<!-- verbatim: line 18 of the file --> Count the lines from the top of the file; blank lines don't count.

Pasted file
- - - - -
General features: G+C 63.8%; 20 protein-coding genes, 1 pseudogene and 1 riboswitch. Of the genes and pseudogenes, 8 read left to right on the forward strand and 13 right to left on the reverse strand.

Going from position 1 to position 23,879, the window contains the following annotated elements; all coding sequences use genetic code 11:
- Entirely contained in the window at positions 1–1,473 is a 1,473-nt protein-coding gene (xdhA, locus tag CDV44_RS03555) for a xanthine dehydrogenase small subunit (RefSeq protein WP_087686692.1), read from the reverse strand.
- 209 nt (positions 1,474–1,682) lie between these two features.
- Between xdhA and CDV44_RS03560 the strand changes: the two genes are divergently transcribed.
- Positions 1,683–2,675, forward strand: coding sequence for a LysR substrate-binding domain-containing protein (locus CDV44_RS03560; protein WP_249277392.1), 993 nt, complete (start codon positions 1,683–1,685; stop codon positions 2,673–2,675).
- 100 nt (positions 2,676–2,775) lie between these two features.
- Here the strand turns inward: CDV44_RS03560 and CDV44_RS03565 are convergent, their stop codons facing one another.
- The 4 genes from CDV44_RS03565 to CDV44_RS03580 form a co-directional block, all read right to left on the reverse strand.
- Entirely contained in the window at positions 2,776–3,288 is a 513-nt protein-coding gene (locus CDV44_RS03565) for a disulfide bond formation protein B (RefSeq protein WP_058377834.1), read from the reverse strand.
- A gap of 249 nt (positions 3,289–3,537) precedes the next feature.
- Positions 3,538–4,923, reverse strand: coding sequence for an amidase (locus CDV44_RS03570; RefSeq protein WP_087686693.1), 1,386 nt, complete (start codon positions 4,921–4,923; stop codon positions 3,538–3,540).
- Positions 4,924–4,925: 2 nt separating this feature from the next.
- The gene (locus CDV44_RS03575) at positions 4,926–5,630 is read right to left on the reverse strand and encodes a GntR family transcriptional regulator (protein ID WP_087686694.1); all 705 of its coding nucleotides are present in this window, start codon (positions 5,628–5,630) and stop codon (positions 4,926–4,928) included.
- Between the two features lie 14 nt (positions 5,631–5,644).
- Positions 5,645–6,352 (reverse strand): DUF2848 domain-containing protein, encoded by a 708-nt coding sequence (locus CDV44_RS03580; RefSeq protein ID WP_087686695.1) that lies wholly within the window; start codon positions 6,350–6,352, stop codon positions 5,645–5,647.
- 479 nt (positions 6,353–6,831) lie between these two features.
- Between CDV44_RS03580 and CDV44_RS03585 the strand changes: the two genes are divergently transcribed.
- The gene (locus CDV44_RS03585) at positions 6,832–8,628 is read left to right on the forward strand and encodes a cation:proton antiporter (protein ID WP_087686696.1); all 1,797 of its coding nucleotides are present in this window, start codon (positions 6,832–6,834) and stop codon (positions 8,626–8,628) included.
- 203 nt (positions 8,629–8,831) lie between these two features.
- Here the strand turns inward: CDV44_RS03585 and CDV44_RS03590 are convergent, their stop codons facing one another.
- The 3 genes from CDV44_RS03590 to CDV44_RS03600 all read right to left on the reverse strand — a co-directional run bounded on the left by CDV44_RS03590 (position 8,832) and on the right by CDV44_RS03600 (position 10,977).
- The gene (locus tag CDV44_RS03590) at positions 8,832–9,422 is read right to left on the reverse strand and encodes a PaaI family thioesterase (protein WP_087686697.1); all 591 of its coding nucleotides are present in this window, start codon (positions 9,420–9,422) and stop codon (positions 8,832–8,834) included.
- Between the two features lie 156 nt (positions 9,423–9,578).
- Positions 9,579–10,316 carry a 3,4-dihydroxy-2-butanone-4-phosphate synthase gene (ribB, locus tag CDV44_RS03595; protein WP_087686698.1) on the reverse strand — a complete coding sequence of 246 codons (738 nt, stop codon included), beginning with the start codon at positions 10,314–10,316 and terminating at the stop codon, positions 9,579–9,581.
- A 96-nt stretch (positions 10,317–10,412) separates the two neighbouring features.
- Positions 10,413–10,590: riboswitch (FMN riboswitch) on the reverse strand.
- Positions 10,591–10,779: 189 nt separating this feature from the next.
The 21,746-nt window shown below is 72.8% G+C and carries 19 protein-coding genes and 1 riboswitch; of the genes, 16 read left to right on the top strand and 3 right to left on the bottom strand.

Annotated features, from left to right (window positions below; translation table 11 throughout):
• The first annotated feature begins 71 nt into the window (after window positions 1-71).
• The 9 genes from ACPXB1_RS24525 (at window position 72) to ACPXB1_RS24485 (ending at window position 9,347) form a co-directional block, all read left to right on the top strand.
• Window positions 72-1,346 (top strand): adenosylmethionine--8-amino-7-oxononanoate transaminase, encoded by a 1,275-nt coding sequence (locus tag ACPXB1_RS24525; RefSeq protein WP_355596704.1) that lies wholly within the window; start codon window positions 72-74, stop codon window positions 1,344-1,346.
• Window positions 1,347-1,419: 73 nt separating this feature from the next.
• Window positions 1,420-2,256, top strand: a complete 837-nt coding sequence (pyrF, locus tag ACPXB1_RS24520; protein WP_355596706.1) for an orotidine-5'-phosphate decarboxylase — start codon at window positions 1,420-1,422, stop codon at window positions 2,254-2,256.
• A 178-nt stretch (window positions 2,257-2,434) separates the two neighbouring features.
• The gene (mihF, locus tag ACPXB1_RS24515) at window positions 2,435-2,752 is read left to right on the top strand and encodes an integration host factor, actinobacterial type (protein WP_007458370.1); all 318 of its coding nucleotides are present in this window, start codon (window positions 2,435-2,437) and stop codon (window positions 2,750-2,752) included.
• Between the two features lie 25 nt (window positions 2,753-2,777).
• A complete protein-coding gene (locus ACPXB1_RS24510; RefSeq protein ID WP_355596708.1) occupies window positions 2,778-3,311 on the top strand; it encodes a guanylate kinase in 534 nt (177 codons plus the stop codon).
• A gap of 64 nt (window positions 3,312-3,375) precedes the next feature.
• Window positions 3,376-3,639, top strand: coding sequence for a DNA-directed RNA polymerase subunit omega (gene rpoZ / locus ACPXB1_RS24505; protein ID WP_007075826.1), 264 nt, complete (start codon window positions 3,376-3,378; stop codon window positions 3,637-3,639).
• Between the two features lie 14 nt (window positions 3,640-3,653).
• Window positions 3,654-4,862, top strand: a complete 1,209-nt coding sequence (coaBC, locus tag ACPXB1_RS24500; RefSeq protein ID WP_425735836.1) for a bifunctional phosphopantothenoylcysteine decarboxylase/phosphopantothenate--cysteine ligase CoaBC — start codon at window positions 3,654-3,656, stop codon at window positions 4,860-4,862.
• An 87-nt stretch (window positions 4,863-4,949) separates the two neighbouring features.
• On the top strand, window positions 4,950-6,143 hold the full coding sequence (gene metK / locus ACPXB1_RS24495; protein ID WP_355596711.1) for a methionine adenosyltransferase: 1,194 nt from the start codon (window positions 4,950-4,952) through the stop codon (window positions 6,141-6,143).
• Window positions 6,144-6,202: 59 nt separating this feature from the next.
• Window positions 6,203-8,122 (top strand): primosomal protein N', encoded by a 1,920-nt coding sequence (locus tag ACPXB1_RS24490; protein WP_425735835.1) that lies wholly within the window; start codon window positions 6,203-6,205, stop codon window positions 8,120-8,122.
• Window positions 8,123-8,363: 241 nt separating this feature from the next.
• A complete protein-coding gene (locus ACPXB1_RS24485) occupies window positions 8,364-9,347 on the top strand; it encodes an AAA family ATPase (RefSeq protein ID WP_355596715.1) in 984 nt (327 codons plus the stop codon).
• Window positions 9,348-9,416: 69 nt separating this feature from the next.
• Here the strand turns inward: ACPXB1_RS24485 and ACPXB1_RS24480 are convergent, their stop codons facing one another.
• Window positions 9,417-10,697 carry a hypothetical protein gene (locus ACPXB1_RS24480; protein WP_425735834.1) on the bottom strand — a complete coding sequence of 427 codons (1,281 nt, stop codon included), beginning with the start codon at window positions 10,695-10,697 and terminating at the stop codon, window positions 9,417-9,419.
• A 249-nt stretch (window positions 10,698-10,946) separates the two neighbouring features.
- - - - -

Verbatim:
- Between CDV44_RS03580 and CDV44_RS03585 the strand changes: the two genes are divergently transcribed.